Last Updated on May 5, 2015, by eNotes Editorial. Word Count: 1200
Paul and Elisabeth live with their paralyzed mother in an old quarter of Paris. They exist in a private, instinctual world, dissociated from adults by passivity, imagination, and secret, mysterious rites. One night, when the quarter is transformed by snow, Paul wanders among the snowballing groups in search of the school hero Dargelos, whom he worships. Dargelos, who possesses great charm, is both vicious and beautiful. As Paul moves toward him, Dargelos, perhaps accidentally, knocks him down with a stone-packed snowball. Although he injures Paul, he escapes immediate punishment but is later expelled from the school. Paul is taken home by Gérard, who loves Paul as much for his weakness as Paul loves Dargelos for his strength. Elisabeth is extremely angry with them when they reach Paul’s home. Sixteen years old, two years older than Paul, she is utterly absorbed in her brother She is frequently transported by fury when he appears to be leaving her sphere of influence.
The three children go into the Room where Paul and Elisabeth eat, sleep, read, fight, and play the Game. The Room is the central fixture in their lives; the Game is their inner world. The Room exists in a chaos of boxes, clothes, papers, and books. Paul leaves it only for school and Elisabeth only to look after their mother or to buy magazines. Essentially the Game is daydreaming, a willed withdrawal to an imaginary world of submerged consciousness. After Elisabeth sends Gérard away, she undresses Paul and puts him to bed. Their doctor decides that Paul is unfit to return to school, a decision that plunges Paul into despair until he learns of Dargelos’s expulsion. After that, school holds no interest for him.
The Room has hidden treasures, the artifacts of their unconscious minds—keys, marbles, aspirin bottles—and when Gérard tells Paul that Dargelos disappeared, a photograph of him dressed as Athalie is added to the collection. The mother dies suddenly. When Paul and Elisabeth see her, rigid and transfixed in her chair, staring forward, the image haunts them; it is the one they retain. The mother’s nurse, Mariette, remains in the household, content to care for and love Paul and Elisabeth without altering them.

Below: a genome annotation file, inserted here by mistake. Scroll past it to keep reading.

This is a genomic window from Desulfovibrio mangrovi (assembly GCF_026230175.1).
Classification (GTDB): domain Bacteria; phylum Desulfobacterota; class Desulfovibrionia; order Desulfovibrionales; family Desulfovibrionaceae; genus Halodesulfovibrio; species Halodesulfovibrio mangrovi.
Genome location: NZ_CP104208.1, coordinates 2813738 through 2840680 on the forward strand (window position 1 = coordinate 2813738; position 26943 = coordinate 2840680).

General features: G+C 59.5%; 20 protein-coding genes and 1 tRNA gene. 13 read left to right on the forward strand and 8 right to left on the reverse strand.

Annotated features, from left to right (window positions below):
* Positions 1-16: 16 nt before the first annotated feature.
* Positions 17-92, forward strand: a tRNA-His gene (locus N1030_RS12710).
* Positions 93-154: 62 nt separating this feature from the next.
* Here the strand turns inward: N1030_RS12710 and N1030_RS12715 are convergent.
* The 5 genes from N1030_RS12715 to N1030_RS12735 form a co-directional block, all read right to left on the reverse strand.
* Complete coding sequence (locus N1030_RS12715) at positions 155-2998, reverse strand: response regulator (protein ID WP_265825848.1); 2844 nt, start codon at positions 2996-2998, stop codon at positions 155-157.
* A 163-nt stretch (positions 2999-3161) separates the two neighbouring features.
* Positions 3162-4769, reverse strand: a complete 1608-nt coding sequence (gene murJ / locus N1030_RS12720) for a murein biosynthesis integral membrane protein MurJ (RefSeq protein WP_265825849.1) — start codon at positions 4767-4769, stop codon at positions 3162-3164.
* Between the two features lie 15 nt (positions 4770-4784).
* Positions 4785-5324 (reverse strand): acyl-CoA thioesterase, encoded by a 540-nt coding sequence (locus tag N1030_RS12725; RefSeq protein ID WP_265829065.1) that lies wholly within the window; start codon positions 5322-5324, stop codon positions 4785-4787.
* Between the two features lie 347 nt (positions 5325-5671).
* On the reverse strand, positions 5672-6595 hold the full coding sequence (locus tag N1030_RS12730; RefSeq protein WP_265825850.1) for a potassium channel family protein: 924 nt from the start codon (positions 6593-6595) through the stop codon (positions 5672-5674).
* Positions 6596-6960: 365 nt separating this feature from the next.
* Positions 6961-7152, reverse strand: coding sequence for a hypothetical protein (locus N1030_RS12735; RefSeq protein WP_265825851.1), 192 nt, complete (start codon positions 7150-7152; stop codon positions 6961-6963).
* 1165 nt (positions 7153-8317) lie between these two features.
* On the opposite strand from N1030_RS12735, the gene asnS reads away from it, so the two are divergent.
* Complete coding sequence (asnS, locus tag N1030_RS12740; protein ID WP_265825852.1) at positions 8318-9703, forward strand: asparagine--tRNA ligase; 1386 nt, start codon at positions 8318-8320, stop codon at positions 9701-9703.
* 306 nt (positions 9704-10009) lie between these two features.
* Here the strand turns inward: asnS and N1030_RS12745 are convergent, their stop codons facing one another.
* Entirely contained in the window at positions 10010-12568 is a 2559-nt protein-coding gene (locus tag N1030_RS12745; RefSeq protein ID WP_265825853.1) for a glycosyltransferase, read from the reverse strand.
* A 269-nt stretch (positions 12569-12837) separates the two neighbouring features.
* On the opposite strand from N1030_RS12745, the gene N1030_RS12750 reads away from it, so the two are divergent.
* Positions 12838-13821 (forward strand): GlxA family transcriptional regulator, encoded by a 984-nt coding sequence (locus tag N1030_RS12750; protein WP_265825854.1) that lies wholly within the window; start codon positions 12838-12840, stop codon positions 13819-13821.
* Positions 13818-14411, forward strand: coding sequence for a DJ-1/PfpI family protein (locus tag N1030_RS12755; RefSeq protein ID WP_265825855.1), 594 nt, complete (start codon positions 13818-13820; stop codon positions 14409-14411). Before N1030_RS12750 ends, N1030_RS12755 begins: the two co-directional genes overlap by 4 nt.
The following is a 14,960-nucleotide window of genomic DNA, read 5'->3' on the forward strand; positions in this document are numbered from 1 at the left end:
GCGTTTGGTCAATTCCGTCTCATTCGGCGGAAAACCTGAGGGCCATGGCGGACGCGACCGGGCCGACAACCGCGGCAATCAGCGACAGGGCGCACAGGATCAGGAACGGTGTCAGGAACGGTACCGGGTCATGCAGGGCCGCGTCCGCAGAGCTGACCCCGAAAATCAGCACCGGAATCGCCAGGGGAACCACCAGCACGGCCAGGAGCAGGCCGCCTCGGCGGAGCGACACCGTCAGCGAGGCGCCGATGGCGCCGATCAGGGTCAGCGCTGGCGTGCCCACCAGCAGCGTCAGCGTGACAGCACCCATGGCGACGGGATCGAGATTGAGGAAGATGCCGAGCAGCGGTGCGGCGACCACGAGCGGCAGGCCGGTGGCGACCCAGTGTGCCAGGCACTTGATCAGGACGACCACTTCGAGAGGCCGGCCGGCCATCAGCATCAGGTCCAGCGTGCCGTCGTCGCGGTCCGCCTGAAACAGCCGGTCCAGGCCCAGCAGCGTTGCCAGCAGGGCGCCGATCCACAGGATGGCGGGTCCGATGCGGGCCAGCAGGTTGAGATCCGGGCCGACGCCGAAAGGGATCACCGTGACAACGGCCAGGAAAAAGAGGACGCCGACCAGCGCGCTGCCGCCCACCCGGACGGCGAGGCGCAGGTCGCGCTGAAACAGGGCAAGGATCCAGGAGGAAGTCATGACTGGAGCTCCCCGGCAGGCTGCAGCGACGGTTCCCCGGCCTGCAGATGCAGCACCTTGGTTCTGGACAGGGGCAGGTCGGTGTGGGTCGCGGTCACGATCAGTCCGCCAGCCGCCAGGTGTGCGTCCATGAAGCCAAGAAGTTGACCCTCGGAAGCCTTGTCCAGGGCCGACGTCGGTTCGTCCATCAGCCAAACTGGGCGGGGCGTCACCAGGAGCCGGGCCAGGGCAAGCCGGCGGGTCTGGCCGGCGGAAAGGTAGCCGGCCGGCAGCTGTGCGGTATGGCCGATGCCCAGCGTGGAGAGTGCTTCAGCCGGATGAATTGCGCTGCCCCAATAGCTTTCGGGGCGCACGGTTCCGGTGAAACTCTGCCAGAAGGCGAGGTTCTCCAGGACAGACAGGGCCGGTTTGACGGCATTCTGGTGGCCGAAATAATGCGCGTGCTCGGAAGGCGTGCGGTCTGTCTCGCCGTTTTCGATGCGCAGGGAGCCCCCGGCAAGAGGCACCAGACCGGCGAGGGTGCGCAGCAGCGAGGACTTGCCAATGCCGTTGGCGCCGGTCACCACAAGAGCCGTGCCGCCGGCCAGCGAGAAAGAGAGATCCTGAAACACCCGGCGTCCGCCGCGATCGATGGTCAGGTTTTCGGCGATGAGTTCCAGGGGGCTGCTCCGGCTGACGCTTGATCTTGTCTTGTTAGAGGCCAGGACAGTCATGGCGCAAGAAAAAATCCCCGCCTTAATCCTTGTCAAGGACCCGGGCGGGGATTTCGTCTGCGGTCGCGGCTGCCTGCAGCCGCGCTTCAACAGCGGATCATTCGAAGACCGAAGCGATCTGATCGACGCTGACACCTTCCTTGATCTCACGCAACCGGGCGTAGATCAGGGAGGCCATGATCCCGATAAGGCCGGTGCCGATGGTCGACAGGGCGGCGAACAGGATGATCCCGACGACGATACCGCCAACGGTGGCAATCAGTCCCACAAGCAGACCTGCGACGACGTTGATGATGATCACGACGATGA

Now an accepted visitor in the Room, Gérard is aware of the almost tangible tension, expressed in fights, recriminations, and reconciliations, between the two siblings. When Paul is well enough, Elisabeth, surprisingly, accepts an invitation from Gérard’s uncle to take a holiday by the sea. On the journey she watches Paul while he is sleeping and is disgusted by the air of weakness that his illness accentuates. She decides to remold him according to her own plans.
Once by the sea, they establish a Room as much like their own as possible. Paul gains strength under Elisabeth’s tutelage, in part through stealing useless objects from local shops while on raids that she plans. Their booty forms a treasure imitating that in the Paris Room.
When they return to Paris, Elisabeth is suddenly aware that Paul outstripped her and that she is the subordinate party in their relationship. Paul spends his evenings wandering around Montmartre, watching girls, drinking, and finally meeting Gérard and bringing him home for the night. On these occasions, Elisabeth would use him as a means of tormenting Paul. The first time she succeeds in rousing her brother comes when she declares that she, too, will go into the world. Her position, she feels, is untenable, and she subsequently obtains work as a mannequin. This act enrages Paul, who declares that she is prostituting herself; she thinks the same about his nightly excursions.
At the dressmaker’s establishment where she works, Elisabeth meets Agatha, an orphan whose drug-addicted parents committed suicide. For Agatha she feels, for the first time, warm...
(The entire section contains 1200 words.)
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